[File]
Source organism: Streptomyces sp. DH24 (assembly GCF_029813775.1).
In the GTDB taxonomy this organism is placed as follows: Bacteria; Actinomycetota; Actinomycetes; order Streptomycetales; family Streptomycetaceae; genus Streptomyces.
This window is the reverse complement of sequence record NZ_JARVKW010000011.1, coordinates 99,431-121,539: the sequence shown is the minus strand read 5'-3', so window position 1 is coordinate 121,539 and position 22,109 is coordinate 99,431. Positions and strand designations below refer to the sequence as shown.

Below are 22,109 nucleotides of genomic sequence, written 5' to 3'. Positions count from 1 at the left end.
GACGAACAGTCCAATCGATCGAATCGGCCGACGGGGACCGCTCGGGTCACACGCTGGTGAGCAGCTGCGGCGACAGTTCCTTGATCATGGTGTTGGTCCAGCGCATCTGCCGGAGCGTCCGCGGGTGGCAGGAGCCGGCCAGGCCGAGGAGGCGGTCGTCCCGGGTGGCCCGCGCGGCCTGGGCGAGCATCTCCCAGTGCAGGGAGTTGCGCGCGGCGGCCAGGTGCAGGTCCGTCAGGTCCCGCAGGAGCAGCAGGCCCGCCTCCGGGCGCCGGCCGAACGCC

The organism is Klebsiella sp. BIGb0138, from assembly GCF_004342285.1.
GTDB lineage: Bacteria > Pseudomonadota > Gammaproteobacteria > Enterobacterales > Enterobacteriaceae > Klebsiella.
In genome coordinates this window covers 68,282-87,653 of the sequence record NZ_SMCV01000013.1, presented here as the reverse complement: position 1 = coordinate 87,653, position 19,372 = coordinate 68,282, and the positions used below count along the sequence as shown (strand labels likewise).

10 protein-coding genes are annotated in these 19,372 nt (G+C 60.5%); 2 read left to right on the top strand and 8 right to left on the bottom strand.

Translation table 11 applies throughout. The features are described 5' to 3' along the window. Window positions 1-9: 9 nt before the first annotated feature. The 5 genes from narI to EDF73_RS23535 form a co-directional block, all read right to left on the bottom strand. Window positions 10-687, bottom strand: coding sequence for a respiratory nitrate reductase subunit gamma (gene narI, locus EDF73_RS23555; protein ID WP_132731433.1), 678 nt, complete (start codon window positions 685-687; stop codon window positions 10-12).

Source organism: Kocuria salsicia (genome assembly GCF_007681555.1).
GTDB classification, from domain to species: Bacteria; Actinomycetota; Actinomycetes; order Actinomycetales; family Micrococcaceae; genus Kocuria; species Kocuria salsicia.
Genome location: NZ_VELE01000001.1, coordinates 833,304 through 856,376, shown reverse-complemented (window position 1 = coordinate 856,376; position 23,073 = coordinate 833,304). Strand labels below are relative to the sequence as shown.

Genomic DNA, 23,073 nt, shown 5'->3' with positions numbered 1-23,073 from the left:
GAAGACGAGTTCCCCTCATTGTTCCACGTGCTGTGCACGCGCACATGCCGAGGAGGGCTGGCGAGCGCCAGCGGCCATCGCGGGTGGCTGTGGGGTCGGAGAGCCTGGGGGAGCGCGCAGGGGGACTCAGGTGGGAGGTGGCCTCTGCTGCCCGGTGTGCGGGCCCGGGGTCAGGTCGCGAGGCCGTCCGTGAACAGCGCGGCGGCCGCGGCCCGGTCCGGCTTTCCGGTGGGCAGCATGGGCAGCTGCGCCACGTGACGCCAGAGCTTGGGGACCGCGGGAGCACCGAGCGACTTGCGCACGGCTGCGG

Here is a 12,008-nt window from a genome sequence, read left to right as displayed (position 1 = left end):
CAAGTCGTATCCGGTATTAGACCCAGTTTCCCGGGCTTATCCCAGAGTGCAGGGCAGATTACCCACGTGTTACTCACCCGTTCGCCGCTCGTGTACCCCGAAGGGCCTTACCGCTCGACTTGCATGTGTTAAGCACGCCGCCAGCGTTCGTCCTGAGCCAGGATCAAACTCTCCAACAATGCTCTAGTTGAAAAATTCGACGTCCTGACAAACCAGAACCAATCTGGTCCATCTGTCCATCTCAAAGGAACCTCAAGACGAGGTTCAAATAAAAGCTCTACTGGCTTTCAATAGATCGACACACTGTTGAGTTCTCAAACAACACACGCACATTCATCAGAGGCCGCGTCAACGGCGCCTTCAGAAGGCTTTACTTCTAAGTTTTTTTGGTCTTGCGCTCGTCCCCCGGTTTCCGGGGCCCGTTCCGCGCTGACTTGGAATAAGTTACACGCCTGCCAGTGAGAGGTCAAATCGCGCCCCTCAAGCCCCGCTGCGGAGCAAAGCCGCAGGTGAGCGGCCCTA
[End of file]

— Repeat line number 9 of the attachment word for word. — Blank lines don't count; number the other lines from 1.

10 protein-coding genes are annotated in these 19,372 nt (G+C 60.5%); 2 read left to right on the top strand and 8 right to left on the bottom strand.